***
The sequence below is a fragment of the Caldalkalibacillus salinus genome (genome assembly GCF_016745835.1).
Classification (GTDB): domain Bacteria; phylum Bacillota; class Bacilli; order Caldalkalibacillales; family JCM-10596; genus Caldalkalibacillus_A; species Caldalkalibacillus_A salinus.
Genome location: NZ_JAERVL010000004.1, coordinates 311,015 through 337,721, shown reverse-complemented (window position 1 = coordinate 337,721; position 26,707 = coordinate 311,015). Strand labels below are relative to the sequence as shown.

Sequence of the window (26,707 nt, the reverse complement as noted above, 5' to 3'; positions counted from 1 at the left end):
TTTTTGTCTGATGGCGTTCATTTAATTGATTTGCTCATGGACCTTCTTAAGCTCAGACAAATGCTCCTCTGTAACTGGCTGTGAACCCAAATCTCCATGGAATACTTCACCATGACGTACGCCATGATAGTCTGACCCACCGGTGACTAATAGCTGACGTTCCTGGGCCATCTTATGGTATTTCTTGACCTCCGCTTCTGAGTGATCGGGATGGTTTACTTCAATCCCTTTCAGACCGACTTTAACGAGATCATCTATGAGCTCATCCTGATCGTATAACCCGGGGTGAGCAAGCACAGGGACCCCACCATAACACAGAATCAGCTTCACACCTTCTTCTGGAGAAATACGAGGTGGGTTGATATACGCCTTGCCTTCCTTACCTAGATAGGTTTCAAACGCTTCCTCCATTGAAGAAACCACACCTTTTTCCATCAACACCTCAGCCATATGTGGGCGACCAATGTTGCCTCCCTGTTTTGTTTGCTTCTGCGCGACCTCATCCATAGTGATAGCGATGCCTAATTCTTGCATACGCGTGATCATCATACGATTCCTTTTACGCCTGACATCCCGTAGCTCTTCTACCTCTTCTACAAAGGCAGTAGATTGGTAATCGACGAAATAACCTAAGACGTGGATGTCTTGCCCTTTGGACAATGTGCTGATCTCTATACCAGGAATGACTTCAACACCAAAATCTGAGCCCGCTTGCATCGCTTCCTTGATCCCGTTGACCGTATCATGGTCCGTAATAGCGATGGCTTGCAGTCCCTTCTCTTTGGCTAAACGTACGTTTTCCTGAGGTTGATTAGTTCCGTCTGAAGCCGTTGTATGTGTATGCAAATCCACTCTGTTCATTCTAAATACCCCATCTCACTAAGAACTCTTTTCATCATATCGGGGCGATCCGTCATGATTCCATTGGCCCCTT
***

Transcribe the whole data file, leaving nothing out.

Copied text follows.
The sequence below is a fragment of the Caldalkalibacillus salinus genome (genome assembly GCF_016745835.1).
Classification (GTDB): domain Bacteria; phylum Bacillota; class Bacilli; order Caldalkalibacillales; family JCM-10596; genus Caldalkalibacillus_A; species Caldalkalibacillus_A salinus.
Genome location: NZ_JAERVL010000004.1, coordinates 311,015 through 337,721, shown reverse-complemented (window position 1 = coordinate 337,721; position 26,707 = coordinate 311,015). Strand labels below are relative to the sequence as shown.

Sequence of the window (26,707 nt, the reverse complement as noted above, 5' to 3'; positions counted from 1 at the left end):
TTTTTGTCTGATGGCGTTCATTTAATTGATTTGCTCATGGACCTTCTTAAGCTCAGACAAATGCTCCTCTGTAACTGGCTGTGAACCCAAATCTCCATGGAATACTTCACCATGACGTACGCCATGATAGTCTGACCCACCGGTGACTAATAGCTGACGTTCCTGGGCCATCTTATGGTATTTCTTGACCTCCGCTTCTGAGTGATCGGGATGGTTTACTTCAATCCCTTTCAGACCGACTTTAACGAGATCATCTATGAGCTCATCCTGATCGTATAACCCGGGGTGAGCAAGCACAGGGACCCCACCATAACACAGAATCAGCTTCACACCTTCTTCTGGAGAAATACGAGGTGGGTTGATATACGCCTTGCCTTCCTTACCTAGATAGGTTTCAAACGCTTCCTCCATTGAAGAAACCACACCTTTTTCCATCAACACCTCAGCCATATGTGGGCGACCAATGTTGCCTCCCTGTTTTGTTTGCTTCTGCGCGACCTCATCCATAGTGATAGCGATGCCTAATTCTTGCATACGCGTGATCATCATACGATTCCTTTTACGCCTGACATCCCGTAGCTCTTCTACCTCTTCTACAAAGGCAGTAGATTGGTAATCGACGAAATAACCTAAGACGTGGATGTCTTGCCCTTTGGACAATGTGCTGATCTCTATACCAGGAATGACTTCAACACCAAAATCTGAGCCCGCTTGCATCGCTTCCTTGATCCCGTTGACCGTATCATGGTCCGTAATAGCGATGGCTTGCAGTCCCTTCTCTTTGGCTAAACGTACGTTTTCCTGAGGTTGATTAGTTCCGTCTGAAGCCGTTGTATGTGTATGCAAATCCACTCTGTTCATTCTAAATACCCCATCTCACTAAGAACTCTTTTCATCATATCGGGGCGATCCGTCATGATTCCATTGGCCCCTT